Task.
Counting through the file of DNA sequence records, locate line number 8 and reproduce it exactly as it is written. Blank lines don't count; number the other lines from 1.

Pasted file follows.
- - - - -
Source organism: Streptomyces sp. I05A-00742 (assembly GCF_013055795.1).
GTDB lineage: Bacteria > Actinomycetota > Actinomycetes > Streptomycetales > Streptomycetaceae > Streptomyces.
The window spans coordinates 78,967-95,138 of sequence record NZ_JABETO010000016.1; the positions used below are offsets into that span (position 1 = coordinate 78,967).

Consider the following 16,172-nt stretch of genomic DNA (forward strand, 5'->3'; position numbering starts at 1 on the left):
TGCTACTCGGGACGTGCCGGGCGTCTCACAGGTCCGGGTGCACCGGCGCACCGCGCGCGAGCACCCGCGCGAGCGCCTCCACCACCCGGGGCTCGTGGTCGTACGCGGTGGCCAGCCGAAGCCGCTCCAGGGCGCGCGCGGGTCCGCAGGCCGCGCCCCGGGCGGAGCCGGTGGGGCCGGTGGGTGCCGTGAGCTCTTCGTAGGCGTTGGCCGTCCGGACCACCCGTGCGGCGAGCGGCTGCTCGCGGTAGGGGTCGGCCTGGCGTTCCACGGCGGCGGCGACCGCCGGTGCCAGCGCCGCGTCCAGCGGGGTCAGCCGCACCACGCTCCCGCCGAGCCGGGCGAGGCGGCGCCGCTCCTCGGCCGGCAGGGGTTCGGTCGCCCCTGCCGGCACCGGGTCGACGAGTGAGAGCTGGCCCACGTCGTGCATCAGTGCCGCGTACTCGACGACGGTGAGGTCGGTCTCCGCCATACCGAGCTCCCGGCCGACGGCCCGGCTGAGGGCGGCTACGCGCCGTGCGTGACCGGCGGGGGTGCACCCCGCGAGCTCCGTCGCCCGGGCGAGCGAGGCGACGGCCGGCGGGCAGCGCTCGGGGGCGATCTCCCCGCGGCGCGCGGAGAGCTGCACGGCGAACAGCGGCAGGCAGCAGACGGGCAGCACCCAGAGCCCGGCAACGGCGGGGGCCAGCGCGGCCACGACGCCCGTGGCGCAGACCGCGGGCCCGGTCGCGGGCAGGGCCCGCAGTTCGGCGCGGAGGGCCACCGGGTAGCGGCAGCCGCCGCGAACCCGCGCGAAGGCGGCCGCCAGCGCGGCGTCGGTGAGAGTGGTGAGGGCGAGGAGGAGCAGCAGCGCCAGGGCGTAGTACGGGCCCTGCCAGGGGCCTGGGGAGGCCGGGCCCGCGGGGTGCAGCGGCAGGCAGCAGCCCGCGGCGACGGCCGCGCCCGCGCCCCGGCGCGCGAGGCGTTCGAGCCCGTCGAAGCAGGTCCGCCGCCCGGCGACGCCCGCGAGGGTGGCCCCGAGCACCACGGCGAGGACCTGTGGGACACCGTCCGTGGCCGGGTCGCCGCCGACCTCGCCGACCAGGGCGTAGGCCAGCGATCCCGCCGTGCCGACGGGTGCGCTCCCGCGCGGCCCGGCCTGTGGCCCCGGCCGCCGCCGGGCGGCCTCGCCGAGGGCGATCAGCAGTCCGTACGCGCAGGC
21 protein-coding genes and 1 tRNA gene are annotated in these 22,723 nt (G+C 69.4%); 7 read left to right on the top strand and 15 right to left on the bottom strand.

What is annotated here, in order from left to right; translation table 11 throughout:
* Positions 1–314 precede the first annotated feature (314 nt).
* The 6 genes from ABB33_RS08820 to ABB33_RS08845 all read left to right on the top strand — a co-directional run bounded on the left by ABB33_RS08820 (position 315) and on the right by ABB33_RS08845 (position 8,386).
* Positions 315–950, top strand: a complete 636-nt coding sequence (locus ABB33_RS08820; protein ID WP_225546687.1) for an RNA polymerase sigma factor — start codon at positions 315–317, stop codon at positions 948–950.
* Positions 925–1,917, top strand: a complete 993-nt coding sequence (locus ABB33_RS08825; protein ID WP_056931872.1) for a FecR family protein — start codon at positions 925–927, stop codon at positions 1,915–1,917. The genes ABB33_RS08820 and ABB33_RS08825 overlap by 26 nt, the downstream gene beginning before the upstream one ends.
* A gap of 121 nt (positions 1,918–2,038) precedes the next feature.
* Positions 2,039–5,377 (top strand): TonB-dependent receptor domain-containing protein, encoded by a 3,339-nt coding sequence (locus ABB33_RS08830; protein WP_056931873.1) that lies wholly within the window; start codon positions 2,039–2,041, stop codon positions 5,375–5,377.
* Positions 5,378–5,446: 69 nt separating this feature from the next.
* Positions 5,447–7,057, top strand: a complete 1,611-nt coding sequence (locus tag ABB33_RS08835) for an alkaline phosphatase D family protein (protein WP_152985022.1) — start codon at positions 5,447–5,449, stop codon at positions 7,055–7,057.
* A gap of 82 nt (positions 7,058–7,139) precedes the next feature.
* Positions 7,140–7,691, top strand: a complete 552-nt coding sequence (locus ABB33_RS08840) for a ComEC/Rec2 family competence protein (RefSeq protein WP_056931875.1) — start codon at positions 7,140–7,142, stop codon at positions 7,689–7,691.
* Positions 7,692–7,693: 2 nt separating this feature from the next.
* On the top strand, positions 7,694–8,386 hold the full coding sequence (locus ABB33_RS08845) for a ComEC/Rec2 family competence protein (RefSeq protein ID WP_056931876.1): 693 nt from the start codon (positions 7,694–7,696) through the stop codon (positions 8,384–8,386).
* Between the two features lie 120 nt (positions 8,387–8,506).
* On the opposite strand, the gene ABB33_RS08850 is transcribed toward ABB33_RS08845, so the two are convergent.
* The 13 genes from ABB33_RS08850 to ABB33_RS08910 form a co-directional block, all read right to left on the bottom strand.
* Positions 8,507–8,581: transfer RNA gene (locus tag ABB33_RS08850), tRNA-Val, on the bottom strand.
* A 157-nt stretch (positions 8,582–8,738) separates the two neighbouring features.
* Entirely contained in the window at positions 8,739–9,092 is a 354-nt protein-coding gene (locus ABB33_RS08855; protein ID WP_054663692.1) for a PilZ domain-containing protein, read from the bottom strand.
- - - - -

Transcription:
* Positions 1–314 precede the first annotated feature (314 nt).